To this day, Jay still doesn't talk about the letter, not even to Shirley, though she at least knows enough to gather it was some kind of threat. It was far from the last letter of its kind, and she doesn't know how many of them were sent, either. But she remembers their end result very well: the young man slumped wholesale over the table, face pale and pinched and utterly exhausted.)
"I don't know about that," says Will. "I might not agree with the way you went about it, but it was a necessary thing to do, I think."
Jay runs his free hand through his hair, the expression on his face inscrutable. "Do you?"
"I wouldn't have said it if I didn't."
Shirley leans forward conspiratorially. "Do you still remember the letter?" she asks.
All of a sudden, Jay's cheeks are tinged a faint pink. There is a long pause, and then he reaches into an inside pocket and pulls out a folded, yellowing sheet of paper. He opens it carefully: in Norma's untidy handwriting, scrawled diagonally across one side, are the words, "Don't do anything stupid, JJ."
Hers, and four other signatures, are tacked onto the bottom.
(The story goes like this: Norma had been the first one to hear about the Solon debacle from Chloe. "Oh, JJ," she'd sighed. "Tell him not to do anything stupid, would you?"
"Can I get that in writing?" Chloe had replied dryly. And to her surprise, Norma immediately pulled out paper and pen and did just that.
Later, they were all glad Chloe had asked; to their knowledge, that note was the last thing Norma had written before she disappeared. On a whim, Chloe'd signed her own name on the bottom--and then, when she related the tale to Moses later, he'd offered to take it and sign it as well, and...one thing had led to another until three years later, the note finally made it back to Jay, only a few days before he'd gone out to take Solon down for good.)
Moses lets out a low whistle. "Well, would ya look at that. It's almost kinda cute."
"Shut up," snaps Jay, blushing harder now. "You still don't have the right to tell me not to do stupid things, by the way."
Shirley's grin is beatific. "Norma was the one who wrote that note, you know," she points out, echoing her words from four years ago.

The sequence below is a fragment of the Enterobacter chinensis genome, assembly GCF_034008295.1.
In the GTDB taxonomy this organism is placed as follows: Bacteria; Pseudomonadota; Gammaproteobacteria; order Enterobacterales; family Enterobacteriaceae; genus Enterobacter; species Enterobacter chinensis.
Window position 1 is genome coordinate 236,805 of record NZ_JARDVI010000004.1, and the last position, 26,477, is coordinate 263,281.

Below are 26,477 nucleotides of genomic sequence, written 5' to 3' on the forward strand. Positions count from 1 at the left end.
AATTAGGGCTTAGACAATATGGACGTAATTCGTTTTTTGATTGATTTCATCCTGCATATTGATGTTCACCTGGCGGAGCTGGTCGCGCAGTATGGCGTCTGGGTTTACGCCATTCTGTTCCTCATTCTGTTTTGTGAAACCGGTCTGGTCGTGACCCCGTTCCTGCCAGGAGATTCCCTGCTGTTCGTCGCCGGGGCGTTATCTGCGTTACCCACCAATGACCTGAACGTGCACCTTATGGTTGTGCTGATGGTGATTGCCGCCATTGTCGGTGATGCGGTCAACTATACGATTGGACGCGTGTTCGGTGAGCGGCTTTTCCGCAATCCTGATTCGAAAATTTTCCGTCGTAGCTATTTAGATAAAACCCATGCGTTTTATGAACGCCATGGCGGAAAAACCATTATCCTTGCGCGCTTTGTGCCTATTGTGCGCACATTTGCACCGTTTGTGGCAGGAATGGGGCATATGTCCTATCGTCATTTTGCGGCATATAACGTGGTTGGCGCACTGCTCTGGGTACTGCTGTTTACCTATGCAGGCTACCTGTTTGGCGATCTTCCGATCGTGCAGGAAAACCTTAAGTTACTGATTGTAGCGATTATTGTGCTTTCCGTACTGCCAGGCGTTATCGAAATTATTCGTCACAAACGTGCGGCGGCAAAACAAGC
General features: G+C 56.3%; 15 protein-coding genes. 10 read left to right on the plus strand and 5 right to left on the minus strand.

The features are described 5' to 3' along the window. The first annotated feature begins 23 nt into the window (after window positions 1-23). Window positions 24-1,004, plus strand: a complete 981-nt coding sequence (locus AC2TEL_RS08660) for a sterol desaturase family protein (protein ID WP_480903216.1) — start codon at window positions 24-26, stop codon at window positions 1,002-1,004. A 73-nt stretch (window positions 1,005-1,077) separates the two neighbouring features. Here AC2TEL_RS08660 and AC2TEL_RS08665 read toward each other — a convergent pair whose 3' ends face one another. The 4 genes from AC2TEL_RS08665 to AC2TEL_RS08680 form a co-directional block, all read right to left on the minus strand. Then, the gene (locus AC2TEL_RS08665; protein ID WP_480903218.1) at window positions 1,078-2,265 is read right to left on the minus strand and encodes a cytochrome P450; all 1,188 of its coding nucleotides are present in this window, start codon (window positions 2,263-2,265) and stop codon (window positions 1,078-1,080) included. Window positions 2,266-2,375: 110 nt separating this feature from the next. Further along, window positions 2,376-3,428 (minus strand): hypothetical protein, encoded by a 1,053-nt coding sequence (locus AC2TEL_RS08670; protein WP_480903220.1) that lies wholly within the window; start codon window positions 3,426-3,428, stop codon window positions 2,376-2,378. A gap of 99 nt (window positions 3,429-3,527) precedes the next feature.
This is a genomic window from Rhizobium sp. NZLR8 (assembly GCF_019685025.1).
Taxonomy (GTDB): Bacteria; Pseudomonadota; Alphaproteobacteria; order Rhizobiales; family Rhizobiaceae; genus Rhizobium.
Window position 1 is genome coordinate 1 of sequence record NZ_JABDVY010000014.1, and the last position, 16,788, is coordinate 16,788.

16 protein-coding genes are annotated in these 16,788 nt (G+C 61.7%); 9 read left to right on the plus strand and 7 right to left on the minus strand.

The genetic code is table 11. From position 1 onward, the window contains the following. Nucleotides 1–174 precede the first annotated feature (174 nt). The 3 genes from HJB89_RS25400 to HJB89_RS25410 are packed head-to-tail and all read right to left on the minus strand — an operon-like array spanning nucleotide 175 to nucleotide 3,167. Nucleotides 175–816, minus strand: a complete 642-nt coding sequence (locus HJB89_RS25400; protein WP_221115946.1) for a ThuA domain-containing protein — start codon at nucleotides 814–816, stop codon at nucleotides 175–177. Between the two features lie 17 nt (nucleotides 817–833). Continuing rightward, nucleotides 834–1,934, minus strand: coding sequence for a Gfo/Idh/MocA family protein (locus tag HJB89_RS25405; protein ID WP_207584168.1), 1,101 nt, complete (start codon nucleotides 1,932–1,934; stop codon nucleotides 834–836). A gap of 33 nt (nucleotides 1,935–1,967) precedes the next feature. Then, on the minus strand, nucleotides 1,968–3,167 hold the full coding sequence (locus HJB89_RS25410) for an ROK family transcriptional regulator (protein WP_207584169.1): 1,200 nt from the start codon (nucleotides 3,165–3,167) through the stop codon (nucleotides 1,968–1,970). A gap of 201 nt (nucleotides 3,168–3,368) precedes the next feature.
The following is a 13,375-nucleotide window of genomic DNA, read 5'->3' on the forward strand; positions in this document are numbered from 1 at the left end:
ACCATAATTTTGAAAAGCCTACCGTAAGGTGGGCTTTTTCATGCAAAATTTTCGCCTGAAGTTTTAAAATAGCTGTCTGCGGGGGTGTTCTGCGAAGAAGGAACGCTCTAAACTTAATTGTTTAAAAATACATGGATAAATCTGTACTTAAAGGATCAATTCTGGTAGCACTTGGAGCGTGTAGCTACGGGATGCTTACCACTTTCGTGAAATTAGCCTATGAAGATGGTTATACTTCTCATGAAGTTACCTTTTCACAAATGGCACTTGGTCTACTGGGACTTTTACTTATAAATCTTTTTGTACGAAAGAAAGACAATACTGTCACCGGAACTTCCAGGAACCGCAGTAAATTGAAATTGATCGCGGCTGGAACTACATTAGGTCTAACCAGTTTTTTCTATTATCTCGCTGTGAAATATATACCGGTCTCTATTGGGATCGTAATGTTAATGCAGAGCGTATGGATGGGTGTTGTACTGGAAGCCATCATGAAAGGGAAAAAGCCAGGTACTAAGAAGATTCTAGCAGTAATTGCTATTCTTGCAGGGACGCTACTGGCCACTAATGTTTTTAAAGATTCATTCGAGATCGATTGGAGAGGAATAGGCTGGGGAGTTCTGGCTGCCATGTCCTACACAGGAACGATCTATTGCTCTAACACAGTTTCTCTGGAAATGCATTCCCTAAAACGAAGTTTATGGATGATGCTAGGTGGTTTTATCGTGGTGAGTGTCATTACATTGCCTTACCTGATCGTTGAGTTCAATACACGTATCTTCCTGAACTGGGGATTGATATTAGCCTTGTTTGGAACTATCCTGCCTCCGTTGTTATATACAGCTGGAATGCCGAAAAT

For a moment, Jay casts his eyes downward in reflection, and then-- "She doesn't have the right, either."
Several hours later, after Will and Moses have both wandered off and left the two of them alone in that room, Shirley goes to the window and stares pensively out of it. "I had that note for almost a year before I gave it to you," she says. "Did you know that?"
Jay is sitting at the table presumably nursing a drink, chin resting in palm, palm resting on table. He looks up at her words. "I didn't, actually."
"It was--" Shirley puts her hands on the windowsill and tilts her face up towards the sky. There is something pained in her smile now. "I was just remembering. It's kind of silly, really, but the reason I didn't give it to you for so long was because...well, I was hoping I'd be able to get Senel to sign it, too."
Her shoulders shake slightly. The silence stretches out long and uncomfortable between them--
--and then Jay is pushing back his chair and striding over to her, not so much thinking as reacting as he closes his hand around her wrist the same way her hand wrapped around his all those years ago. She turns wide, surprised eyes towards him, and in that moment, no words are needed; they understand each other perfectly in the way only a long, enduring friendship can create.
Unfortunately, however, moments pass, and when this one does, Jay is left staring dumbly at the hand he is now holding. He drops it abruptly. "You should sit down," he says, for once speaking a little more quickly than his brain can catch up with, not really processing that the words are starting to run into each other. "Do you want anything to eat--o-or drink, or--" He stops, as finally it sets in that he has no idea what he's saying anymore, and pulls out a chair for her instead.
Shirley blinks, then smiles, then shakes her head and sits down. "I'm fine, really...but, um, if you're offering, I wouldn't mind another cup of tea."
"All right." He reaches for the kettle and pours her a cup before pulling up a chair himself. They sit in silence, her staring off into the distance, him contemplating his own drink as if it might offer him some great insight. Finally, he looks up. "It's human nature to hope for the unlikely," he says slowly.
She smiles sadly, looking down at her lap. "Yeah, I know. Thanks."
He thanks her for the note withe the utmost sincerity in his voice, gripping the paper so tightly that it's a wonder he doesn't crumple it, but when she appears before him dressed in mission clothes, with her hair tied back, he launches into a spiel that's more painstakingly prepared (four years in the making, in fact) than he'd like to admit. It's too dangerous, he explains. They still don't know whether this lead is the real thing or a trap prepared by Solon. It's risky enough to send him in on a mission like this; with so much on the line, bringing another sacred eren into enemy territory, especially her, is not advisable. Besides, the mission parameters have already been laid out, and--
Shirley gives him a look. She looks directly into his eyes, jaw set; he glances away, and in that moment, they both know he has lost the argument.
"I'll be fine," Shirley says firmly. He nods and motions for her to follow.